WILDLIFE — Local birding enthusiast Tim O'Brien of Cheney offered some field observations — and commentary — to expand on a newspaper story about the heavy amounts of rainfall the area is receiving and its affect on the Spokane sewage treatment plant — and the Spokane River.
Birds are influenced by the sewage overflow into the river, and O'Brien lists some of the ways.
Click “continue reading” for his report to the Inland Northwest Birders.
The plant does not have anyway to prevent an overflow of sewage into the Spokane River when water levels raise so high as they have in the past few days. If you didn't know, Spokane just recorded the most of amount of rainfall in March since records have been kept. The paper interviewed a few river users since this has happened and they have said it is not unusual to see sewage (in its raw form) floating in the river right now.
The article went on and one local expert birder was interviewed as we all know that STPs attract birds quite well. There has been an overall increase in bird activity in the stretch of the Spokane River from the STP site downstream to the Nine Mile Falls Dam.
Unfortunately, the bird activity is not healthy to the birds or birders witnessing this unique event.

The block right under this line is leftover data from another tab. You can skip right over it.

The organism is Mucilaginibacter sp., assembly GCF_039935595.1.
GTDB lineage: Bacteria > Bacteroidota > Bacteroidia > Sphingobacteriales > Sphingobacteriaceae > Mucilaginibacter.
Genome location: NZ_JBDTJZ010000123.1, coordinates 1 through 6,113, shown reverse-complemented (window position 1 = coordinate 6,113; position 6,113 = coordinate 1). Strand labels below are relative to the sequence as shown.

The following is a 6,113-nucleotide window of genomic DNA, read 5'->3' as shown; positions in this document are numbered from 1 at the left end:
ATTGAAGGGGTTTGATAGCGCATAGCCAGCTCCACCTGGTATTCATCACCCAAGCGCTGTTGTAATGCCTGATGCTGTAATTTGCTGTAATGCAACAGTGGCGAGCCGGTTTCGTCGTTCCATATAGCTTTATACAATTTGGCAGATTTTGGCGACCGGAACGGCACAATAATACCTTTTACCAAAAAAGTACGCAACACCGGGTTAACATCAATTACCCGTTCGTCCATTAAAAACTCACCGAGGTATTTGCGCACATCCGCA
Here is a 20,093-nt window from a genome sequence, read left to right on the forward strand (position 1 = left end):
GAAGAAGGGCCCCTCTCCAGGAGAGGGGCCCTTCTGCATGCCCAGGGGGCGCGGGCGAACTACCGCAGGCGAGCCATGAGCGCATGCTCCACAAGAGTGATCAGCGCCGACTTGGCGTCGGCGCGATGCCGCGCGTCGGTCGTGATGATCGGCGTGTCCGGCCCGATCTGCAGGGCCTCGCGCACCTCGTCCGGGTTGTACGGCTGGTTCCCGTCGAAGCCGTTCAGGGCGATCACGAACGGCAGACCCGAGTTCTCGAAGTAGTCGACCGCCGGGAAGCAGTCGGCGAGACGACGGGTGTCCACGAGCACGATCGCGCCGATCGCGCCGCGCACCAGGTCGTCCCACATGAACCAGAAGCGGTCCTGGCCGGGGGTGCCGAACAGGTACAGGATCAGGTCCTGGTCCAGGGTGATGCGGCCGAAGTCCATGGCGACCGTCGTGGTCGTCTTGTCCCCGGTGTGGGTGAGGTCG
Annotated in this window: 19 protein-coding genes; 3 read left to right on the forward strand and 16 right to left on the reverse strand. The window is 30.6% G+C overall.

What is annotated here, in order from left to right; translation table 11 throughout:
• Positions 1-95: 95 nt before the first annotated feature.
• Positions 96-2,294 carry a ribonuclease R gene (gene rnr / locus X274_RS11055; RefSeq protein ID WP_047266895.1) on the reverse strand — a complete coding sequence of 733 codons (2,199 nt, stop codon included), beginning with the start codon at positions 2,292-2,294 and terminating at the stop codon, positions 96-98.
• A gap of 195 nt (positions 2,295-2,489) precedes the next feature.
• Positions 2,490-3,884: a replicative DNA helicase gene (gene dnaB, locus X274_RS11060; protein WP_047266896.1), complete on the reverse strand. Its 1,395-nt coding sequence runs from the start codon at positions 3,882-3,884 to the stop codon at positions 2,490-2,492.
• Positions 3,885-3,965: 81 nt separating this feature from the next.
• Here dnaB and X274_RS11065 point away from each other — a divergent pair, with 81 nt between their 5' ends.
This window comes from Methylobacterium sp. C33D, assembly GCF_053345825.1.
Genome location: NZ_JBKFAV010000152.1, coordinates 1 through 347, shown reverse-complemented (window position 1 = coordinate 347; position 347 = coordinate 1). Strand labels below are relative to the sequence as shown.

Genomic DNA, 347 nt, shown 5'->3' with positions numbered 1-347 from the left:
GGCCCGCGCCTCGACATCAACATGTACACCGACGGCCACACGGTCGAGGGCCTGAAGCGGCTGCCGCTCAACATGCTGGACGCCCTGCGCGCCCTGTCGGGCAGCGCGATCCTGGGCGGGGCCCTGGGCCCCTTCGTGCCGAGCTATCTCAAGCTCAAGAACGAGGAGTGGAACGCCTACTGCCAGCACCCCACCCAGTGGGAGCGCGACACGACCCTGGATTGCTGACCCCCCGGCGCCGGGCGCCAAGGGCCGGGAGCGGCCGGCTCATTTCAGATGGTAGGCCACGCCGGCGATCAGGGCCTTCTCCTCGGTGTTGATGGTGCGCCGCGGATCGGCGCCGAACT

American Dippers have been seen riding so called chunks of “brown trout” down the river while feasting on the nutrients contained within. Gulls are swarming the area with a relentless goal of finding food in the swath of sewage. Unfortunately, the gulls are so focused on the moving targets in the river that several have been killed by flying into the rocks and suspension bridge at the Bowl and Pitcher in Riverside State Park.
Great Blue Herons, who fish the banks and shallows of the river, are being impacted with false strikes at what they think are tasty dark colored fish swimming by. Returning Osprey are actively fishing the river and plunging into the horrible mess and coming up with nothing, but a new color scheme on their body.
Researchers and volunteer surveyors have been called in to estimate the amount of sewage that has impacted the river. Sunday morning at 10:30AM counters were positioned on the Bowl and Pitcher suspension bridge to determine the rate of flow from the STP by counting each noticeable fragment of sewage floating by. The count was scheduled for 2 hours.
Ultimately, the Spokane STP is currently being upgraded to prevent this from happening in the future.